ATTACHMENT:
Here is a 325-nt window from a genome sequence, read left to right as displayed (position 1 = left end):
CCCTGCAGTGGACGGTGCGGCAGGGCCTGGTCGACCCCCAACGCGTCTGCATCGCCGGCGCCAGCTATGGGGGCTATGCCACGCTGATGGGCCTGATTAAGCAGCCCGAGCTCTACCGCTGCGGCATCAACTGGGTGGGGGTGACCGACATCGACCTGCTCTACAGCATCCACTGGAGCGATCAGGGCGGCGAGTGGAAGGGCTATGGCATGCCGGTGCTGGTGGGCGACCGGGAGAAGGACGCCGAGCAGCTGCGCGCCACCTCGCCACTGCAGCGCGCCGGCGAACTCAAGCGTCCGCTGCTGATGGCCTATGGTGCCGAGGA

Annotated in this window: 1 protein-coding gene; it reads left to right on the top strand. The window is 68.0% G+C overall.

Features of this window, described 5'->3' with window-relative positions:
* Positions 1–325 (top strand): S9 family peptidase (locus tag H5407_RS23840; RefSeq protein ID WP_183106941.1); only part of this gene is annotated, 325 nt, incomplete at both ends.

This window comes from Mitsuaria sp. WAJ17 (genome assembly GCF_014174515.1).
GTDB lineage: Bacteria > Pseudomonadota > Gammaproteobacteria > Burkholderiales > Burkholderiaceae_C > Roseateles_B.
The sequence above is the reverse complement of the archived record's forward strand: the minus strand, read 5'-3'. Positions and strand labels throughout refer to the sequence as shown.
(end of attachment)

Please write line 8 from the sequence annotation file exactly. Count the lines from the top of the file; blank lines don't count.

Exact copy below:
The sequence above is the reverse complement of the archived record's forward strand: the minus strand, read 5'-3'. Positions and strand labels throughout refer to the sequence as shown.